The medical providers released an independent statement as well.

At this point, misconduct and power abuse had become apparent. Shein had become a constant source of rancor within the organization as Muhammad explained her behavior as “a denial of institutional racism within Mazzoni center,” and that Shein “perpetuated a culture that targeted black and brown staff.”

Mazzoni Center was required by the Philadelphia Commission on Human Relations (PCHR) Gayborhood nonprofits to conduct a racial bias training after reports of racial discrimination persisted. When this walkout failed to bring about any changes, Muhammad took a vow to discontinue his HIV medical treatments until Shein and Ruiz left the organization. Four days later, they did.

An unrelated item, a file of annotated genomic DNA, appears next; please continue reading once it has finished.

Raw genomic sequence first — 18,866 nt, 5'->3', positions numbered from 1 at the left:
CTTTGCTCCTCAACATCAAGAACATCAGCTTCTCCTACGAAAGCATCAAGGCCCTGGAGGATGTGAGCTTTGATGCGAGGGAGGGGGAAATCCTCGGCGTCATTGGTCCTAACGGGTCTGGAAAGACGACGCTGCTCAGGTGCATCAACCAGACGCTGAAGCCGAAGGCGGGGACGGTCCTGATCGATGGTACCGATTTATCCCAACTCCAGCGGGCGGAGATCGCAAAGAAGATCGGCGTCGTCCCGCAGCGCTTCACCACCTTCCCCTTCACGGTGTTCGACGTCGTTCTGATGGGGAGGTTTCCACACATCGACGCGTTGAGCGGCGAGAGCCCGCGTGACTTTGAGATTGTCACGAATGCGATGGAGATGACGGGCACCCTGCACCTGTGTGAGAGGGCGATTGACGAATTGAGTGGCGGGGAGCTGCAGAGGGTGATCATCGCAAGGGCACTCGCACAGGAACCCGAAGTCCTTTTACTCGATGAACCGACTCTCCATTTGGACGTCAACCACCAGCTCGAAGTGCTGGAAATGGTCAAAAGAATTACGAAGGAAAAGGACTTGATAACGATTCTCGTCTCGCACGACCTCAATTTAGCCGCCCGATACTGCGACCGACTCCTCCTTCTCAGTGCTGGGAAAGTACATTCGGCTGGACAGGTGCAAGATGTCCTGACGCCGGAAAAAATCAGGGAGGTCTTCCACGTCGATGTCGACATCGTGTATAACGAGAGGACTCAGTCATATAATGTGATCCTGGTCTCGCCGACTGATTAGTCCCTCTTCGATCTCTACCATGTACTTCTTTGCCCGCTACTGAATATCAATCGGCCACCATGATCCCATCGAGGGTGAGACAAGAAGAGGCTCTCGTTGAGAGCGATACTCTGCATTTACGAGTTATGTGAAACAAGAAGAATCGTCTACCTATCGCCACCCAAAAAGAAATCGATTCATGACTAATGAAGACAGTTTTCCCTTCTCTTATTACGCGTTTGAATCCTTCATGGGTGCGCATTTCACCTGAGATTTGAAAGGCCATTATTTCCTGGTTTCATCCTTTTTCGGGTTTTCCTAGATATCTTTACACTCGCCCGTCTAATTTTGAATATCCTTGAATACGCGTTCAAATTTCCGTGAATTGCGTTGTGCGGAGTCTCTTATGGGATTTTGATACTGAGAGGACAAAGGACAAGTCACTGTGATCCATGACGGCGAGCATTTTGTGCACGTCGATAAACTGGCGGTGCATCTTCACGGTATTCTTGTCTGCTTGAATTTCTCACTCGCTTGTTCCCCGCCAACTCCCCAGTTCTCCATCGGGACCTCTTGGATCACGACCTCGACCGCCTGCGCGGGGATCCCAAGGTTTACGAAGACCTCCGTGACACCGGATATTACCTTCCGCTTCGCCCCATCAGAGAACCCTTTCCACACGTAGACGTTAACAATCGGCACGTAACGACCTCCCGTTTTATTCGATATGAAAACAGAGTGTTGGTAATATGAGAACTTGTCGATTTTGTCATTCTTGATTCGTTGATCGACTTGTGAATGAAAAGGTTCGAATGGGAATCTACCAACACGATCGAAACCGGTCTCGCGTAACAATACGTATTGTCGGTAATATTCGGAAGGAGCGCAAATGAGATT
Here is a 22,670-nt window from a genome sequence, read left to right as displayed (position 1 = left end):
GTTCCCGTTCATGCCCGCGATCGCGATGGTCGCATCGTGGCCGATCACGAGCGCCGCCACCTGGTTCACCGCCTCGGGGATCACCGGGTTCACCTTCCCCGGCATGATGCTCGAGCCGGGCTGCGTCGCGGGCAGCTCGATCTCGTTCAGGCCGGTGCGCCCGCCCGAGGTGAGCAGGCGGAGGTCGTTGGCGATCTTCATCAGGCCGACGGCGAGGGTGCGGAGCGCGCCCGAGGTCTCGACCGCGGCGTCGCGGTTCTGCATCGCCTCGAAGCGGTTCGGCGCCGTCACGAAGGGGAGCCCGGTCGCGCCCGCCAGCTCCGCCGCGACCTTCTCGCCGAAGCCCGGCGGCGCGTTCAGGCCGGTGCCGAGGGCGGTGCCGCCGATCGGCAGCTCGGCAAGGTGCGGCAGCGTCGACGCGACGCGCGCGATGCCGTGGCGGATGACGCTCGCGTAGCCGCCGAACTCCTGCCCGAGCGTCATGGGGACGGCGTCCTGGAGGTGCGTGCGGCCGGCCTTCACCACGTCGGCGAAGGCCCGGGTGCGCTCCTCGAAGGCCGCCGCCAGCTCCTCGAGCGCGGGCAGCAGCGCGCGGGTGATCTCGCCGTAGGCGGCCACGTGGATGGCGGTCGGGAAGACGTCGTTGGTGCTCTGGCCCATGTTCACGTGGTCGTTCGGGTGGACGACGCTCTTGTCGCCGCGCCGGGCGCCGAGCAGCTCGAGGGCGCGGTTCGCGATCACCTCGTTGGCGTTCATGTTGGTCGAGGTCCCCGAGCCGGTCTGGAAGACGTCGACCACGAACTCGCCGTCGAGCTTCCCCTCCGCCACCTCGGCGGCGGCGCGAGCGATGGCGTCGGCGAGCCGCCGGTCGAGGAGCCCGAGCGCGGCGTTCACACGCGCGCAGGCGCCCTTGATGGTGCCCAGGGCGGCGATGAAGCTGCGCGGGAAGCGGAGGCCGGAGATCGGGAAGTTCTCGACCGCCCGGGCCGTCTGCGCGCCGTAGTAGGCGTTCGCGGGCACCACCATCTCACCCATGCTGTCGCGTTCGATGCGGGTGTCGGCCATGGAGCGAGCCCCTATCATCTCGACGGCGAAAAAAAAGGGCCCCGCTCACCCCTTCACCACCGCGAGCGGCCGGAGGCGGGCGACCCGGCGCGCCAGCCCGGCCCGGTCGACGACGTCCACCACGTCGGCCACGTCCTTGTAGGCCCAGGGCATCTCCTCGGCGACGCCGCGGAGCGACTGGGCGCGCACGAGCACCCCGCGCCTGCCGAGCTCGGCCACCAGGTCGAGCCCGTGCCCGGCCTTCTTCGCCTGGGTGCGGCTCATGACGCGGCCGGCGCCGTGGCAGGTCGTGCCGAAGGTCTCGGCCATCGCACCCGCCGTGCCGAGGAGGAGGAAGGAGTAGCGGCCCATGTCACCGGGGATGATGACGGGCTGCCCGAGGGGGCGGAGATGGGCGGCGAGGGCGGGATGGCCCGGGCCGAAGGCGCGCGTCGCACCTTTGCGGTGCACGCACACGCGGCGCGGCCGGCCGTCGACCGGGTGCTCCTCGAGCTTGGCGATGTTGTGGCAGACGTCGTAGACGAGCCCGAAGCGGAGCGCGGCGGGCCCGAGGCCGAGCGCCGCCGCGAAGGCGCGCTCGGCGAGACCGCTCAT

We spoke to Mr. Muhammad, whose med adherence protest has put him at the heart of the story, yet whose voice is conspicuously absent from most of the subsequent media coverage (with the exception of TheBody.com and mic.com).

 

What provoked such an extreme measure of resistance from you?

As a black queer poz person in the United States of Oppression, I have to resist, fight for my humanity and others, all while trying to survive and not die from unwavering targets on my back. In the U.S. and globally, there are penalties for blackness. As someone who is “dark-skinned,” Muslim-raised, positive and queer, I don’t know any other experience than resistance. I’ve had to fight to minimize impacts on my life since I was born.